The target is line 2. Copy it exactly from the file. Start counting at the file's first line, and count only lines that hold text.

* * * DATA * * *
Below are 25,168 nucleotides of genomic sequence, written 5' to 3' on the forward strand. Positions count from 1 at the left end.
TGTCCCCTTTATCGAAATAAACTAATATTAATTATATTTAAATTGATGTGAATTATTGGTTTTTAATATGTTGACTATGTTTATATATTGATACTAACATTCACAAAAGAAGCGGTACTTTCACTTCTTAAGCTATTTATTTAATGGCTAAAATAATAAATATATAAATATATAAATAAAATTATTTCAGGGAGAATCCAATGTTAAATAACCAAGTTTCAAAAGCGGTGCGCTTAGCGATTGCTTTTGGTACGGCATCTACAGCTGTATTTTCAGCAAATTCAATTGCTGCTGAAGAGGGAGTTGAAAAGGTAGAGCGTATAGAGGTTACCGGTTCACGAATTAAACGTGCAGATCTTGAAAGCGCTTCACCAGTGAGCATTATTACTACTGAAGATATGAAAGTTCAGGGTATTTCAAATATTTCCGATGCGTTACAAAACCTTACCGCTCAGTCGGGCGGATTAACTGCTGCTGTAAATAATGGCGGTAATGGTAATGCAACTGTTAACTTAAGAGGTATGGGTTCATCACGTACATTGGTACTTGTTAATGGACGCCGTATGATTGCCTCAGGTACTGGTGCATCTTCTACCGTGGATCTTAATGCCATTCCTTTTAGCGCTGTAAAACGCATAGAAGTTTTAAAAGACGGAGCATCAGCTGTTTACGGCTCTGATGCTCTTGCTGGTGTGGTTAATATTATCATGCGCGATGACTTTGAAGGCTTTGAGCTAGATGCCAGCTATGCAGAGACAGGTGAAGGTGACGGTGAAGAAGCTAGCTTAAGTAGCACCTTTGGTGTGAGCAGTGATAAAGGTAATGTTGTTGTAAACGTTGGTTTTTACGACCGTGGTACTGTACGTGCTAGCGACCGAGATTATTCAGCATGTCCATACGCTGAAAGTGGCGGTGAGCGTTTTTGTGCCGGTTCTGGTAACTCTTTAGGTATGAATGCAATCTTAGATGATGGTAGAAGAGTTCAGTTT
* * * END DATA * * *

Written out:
TGTCCCCTTTATCGAAATAAACTAATATTAATTATATTTAAATTGATGTGAATTATTGGTTTTTAATATGTTGACTATGTTTATATATTGATACTAACATTCACAAAAGAAGCGGTACTTTCACTTCTTAAGCTATTTATTTAATGGCTAAAATAATAAATATATAAATATATAAATAAAATTATTTCAGGGAGAATCCAATGTTAAATAACCAAGTTTCAAAAGCGGTGCGCTTAGCGATTGCTTTTGGTACGGCATCTACAGCTGTATTTTCAGCAAATTCAATTGCTGCTGAAGAGGGAGTTGAAAAGGTAGAGCGTATAGAGGTTACCGGTTCACGAATTAAACGTGCAGATCTTGAAAGCGCTTCACCAGTGAGCATTATTACTACTGAAGATATGAAAGTTCAGGGTATTTCAAATATTTCCGATGCGTTACAAAACCTTACCGCTCAGTCGGGCGGATTAACTGCTGCTGTAAATAATGGCGGTAATGGTAATGCAACTGTTAACTTAAGAGGTATGGGTTCATCACGTACATTGGTACTTGTTAATGGACGCCGTATGATTGCCTCAGGTACTGGTGCATCTTCTACCGTGGATCTTAATGCCATTCCTTTTAGCGCTGTAAAACGCATAGAAGTTTTAAAAGACGGAGCATCAGCTGTTTACGGCTCTGATGCTCTTGCTGGTGTGGTTAATATTATCATGCGCGATGACTTTGAAGGCTTTGAGCTAGATGCCAGCTATGCAGAGACAGGTGAAGGTGACGGTGAAGAAGCTAGCTTAAGTAGCACCTTTGGTGTGAGCAGTGATAAAGGTAATGTTGTTGTAAACGTTGGTTTTTACGACCGTGGTACTGTACGTGCTAGCGACCGAGATTATTCAGCATGTCCATACGCTGAAAGTGGCGGTGAGCGTTTTTGTGCCGGTTCTGGTAACTCTTTAGGTATGAATGCAATCTTAGATGATGGTAGAAGAGTTCAGTTT